by ROWENA OREJANA
The death of Bishop Barry Jones is a big blow to the Maoridom, said Te Runanga o Te Hahi Katorika ki Aotearoa chair Sr Tui Cadigan, RSM.
“It was his sense of duty that stands out. Even when he wasn’t well, he would be committed to Te Runanga,” she said.
Sr Tui said Bishop Jones asked Fr Loughnan to attend the meeting on February 12 on his (Bishop Jones’) behalf.
“He has such a commitment to Maori. He’s been there all the time helping in quiet ways. People don’t realise how much he’s done for generations of families to assist them, and certainly to nurture their faith,” she said.
Bishop Jones replaced the late Bishop Max Mariu, the first and only Maori bishop so far, as episcopal deputy of Te Runanga 10 years ago.
Sr Tui said it wasn’t always easy for Bishop Jones, who wasn’t Maori, to be listening to complaints and dissatisfaction with certain aspects of the Church.
“But he’s always maintained his dignity and sat with us, not opposite us. He will really be missed by the delegates, because he made himself accessible always.”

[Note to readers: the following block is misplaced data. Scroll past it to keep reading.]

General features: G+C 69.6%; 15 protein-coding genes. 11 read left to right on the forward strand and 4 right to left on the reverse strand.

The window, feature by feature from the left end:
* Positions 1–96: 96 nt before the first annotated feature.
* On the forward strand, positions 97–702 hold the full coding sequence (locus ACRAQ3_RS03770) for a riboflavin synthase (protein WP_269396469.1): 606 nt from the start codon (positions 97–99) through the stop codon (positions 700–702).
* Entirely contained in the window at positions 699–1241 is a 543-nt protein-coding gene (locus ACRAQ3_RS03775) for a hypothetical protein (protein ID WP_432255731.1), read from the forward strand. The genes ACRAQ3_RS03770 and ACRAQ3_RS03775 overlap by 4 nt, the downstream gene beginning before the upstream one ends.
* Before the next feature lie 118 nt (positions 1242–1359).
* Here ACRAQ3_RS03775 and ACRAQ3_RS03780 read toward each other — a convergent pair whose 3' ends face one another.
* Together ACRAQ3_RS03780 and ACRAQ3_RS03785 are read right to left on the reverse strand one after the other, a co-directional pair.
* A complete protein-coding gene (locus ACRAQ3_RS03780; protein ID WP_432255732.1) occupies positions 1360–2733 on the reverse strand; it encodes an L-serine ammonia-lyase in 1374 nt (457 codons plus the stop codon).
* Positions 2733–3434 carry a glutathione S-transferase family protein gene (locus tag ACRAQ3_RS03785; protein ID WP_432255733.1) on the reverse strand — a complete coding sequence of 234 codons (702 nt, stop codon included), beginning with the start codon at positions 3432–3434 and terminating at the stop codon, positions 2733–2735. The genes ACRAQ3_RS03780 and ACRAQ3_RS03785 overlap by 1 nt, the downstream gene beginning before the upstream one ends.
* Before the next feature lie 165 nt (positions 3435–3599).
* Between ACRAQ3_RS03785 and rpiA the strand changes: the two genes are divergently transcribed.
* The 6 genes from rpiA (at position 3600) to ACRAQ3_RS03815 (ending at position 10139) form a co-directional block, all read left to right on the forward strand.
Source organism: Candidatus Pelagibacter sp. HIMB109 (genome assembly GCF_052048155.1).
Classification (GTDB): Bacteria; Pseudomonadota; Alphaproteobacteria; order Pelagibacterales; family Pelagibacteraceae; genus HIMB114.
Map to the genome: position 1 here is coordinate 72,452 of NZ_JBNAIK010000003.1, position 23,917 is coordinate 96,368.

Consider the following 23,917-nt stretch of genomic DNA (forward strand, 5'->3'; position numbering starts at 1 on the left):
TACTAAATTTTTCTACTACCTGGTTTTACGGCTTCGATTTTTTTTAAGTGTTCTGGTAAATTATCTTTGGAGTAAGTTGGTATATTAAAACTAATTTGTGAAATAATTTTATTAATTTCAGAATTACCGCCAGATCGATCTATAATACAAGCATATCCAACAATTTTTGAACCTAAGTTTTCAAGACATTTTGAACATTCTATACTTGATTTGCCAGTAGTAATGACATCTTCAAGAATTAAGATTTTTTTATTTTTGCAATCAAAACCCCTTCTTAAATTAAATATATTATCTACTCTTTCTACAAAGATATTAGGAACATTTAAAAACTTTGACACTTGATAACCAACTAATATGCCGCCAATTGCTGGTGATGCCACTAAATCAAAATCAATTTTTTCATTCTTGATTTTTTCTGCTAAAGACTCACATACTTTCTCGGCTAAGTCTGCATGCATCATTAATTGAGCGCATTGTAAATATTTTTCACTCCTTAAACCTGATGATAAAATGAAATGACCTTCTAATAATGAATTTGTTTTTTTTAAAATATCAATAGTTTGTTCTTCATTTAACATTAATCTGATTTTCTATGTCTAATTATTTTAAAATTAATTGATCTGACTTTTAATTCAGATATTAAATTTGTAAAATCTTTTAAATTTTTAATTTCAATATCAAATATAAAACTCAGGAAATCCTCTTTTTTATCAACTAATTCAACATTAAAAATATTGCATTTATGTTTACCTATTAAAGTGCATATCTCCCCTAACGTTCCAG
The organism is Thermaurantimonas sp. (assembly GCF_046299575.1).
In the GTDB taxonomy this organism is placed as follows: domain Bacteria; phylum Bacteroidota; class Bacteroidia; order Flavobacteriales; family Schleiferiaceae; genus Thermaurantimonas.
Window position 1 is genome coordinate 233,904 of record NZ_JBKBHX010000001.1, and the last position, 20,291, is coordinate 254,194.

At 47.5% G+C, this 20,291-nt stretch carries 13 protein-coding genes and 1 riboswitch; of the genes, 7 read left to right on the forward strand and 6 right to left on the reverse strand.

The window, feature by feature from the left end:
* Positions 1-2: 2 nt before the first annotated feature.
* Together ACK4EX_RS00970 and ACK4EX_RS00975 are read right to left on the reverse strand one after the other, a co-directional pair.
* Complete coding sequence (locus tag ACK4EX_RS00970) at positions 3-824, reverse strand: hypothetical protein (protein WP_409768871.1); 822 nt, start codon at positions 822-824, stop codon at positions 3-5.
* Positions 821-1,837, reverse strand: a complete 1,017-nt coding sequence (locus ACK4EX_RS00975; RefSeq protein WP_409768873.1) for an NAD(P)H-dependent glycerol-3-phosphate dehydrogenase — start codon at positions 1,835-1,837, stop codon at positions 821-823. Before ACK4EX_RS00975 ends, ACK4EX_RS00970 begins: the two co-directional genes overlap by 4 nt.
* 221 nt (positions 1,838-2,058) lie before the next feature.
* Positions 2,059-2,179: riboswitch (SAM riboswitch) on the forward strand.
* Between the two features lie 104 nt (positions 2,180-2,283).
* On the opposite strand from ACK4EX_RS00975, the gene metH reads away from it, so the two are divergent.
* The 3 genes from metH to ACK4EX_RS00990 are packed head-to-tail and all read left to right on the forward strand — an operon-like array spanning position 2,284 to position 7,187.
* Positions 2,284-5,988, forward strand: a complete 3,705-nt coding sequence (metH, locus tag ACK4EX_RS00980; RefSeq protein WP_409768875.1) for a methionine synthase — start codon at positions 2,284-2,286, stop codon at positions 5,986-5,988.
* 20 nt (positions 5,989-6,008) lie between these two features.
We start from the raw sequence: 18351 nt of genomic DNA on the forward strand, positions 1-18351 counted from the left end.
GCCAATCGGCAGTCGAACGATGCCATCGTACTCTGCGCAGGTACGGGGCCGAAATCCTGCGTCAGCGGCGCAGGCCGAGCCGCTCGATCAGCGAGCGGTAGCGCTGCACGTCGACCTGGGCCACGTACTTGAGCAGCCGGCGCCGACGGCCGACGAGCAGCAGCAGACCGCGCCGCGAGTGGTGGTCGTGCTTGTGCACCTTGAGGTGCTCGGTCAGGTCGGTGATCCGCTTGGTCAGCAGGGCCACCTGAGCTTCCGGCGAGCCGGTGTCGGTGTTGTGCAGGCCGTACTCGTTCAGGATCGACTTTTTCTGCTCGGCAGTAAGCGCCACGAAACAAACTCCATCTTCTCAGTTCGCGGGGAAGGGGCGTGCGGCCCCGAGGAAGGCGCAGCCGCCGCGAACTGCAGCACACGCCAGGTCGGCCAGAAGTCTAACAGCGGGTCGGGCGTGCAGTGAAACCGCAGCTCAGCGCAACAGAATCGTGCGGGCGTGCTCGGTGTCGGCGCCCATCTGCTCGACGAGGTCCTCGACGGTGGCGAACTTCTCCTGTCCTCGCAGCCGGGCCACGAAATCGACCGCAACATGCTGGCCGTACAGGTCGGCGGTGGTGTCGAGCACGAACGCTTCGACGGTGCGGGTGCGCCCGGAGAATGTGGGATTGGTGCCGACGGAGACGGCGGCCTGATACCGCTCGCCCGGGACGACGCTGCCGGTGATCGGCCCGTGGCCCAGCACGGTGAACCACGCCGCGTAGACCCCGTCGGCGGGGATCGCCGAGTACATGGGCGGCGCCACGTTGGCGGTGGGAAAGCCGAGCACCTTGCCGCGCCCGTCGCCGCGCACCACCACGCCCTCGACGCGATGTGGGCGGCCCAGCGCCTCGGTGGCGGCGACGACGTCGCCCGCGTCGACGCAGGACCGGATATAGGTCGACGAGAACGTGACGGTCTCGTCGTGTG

Palmerston North Bishop Charles Drennan said he believed Bishop Jones’ happiest days of priesthood were as Maori
missioner at Te Rangimarie.
“So many of the stories and wise insights he shared in later years arose from this time. Pa Barry’s love of Te Reo
Maori was reflected in the care and erudition with which he spoke it,” said Bishop Drennan.
Bishop Drennan said his first recollection of Bishop Jones goes back to when he (Bishop Drennan) was in high school.
“[Bishop Jones] was in residence at the St Teresa’s, Riccarton, presbytery. In those days he rolled his own cigarettes and his unwavering passion for social justice — which never left him — made a great impression on those to whom he spoke,” said Bishop Drennan.
Bishop Drennan also highlighted Bishop Jones’ sense of humour.
“Our meeting agendas are almost always heavy, but we do too often laugh and more often than not — as Bishops Peter
[Cullinane] and Owen [Dolan] too will attest — it was a Barry Jones’ comment that would elicit a healing or calming
laugh when we most needed it,” Bishop Drennan said.